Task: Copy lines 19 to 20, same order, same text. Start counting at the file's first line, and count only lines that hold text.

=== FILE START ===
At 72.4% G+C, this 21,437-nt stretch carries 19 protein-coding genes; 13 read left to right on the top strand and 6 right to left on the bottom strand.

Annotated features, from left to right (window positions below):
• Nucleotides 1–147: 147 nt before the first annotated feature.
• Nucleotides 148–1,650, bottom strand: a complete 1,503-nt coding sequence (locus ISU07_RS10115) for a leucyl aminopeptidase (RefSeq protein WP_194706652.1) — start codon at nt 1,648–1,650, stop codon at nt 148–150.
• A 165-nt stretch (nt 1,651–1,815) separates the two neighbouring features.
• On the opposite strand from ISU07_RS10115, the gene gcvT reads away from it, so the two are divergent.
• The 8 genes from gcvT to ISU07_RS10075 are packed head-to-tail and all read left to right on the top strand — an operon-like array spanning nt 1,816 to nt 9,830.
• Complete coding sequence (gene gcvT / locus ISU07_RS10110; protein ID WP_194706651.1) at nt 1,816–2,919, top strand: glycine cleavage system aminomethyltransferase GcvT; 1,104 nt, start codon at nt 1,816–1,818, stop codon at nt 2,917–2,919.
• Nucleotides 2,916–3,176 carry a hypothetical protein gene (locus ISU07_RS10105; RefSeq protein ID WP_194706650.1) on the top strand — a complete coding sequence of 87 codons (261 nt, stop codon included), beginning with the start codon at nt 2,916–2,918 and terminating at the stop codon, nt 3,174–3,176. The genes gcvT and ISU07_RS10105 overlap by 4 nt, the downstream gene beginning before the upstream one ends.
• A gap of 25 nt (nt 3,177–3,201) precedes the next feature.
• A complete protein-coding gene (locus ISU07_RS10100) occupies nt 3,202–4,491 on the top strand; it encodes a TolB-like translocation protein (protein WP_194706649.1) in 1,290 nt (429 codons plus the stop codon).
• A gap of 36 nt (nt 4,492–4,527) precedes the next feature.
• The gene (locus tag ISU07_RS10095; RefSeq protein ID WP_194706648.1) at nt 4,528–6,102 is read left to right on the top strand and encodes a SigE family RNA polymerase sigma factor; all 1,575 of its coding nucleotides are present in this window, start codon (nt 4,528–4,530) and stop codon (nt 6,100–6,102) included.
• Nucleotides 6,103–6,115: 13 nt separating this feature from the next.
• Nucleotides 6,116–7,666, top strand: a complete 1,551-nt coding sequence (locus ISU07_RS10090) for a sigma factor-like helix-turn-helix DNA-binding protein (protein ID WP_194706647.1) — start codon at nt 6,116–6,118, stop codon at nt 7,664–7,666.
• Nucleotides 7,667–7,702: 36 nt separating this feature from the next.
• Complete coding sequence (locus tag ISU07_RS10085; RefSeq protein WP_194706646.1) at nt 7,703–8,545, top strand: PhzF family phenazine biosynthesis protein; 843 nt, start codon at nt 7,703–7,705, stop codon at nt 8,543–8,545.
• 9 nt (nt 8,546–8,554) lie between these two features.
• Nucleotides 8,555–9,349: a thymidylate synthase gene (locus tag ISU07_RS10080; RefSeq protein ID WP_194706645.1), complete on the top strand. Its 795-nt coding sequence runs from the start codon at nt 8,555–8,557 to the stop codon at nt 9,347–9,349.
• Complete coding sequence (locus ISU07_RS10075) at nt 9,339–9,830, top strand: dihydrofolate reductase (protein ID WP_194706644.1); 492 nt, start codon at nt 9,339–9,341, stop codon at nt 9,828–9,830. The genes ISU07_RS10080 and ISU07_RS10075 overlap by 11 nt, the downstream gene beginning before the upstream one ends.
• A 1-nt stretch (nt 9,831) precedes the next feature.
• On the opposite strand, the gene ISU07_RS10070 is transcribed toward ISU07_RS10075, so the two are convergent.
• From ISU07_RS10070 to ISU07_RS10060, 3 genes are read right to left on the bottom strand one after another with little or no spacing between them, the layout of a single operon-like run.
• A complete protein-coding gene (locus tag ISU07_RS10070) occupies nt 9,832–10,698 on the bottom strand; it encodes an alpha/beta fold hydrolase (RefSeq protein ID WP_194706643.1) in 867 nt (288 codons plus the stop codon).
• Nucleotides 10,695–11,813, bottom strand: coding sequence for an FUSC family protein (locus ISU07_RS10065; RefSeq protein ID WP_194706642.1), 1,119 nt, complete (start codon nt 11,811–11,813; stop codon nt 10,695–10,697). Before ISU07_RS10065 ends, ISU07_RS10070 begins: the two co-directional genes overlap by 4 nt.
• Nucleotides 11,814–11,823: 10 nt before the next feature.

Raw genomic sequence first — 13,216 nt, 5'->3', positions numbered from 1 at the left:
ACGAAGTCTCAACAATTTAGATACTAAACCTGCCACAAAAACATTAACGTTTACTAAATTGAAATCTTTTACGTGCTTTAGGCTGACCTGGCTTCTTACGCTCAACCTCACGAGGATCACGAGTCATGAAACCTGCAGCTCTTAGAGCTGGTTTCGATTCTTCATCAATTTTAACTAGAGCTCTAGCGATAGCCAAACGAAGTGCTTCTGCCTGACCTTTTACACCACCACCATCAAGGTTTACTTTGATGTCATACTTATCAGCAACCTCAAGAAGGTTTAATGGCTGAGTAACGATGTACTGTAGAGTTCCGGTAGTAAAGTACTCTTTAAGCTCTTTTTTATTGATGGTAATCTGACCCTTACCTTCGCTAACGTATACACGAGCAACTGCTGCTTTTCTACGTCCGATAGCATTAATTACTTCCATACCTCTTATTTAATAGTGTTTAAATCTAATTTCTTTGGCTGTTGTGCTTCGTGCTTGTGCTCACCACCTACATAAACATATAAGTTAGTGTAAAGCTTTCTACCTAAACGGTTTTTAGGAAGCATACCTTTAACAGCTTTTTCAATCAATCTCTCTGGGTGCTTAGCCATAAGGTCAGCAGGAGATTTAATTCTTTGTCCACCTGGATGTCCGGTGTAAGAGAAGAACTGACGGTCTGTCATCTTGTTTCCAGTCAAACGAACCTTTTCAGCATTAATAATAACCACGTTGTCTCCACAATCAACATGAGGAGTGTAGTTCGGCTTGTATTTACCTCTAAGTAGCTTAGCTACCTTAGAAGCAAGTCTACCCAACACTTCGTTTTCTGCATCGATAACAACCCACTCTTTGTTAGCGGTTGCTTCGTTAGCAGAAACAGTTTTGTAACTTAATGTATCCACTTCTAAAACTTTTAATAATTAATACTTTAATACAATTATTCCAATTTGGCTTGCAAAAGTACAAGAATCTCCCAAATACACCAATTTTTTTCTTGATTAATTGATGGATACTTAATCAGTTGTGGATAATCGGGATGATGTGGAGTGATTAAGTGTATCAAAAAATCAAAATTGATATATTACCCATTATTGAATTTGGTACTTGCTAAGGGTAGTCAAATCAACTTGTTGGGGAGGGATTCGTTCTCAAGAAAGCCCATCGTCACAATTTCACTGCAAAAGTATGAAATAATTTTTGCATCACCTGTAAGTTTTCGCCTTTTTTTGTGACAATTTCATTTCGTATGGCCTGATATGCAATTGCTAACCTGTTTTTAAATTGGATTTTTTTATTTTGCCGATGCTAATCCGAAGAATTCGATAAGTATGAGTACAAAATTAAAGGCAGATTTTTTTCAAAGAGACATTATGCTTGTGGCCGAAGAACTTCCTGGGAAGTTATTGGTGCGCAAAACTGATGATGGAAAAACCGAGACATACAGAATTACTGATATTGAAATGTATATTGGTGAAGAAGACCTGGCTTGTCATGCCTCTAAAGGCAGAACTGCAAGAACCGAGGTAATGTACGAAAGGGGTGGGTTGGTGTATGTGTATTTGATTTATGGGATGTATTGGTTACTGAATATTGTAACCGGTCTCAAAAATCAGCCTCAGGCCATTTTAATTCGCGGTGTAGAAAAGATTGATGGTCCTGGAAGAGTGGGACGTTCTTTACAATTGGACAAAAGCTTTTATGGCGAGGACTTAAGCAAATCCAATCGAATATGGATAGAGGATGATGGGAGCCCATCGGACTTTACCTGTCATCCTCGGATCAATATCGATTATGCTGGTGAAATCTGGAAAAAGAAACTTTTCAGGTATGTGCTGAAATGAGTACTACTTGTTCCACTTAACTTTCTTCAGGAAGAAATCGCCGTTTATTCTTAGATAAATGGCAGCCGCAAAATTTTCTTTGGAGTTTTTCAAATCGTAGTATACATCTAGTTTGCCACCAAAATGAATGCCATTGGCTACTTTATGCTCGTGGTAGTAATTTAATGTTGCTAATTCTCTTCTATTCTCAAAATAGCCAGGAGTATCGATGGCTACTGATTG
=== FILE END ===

• Nucleotides 8,555–9,349: a thymidylate synthase gene (locus tag ISU07_RS10080; RefSeq protein ID WP_194706645.1), complete on the top strand. Its 795-nt coding sequence runs from the start codon at nt 8,555–8,557 to the stop codon at nt 9,347–9,349.
• Complete coding sequence (locus ISU07_RS10075) at nt 9,339–9,830, top strand: dihydrofolate reductase (protein ID WP_194706644.1); 492 nt, start codon at nt 9,339–9,341, stop codon at nt 9,828–9,830. The genes ISU07_RS10080 and ISU07_RS10075 overlap by 11 nt, the downstream gene beginning before the upstream one ends.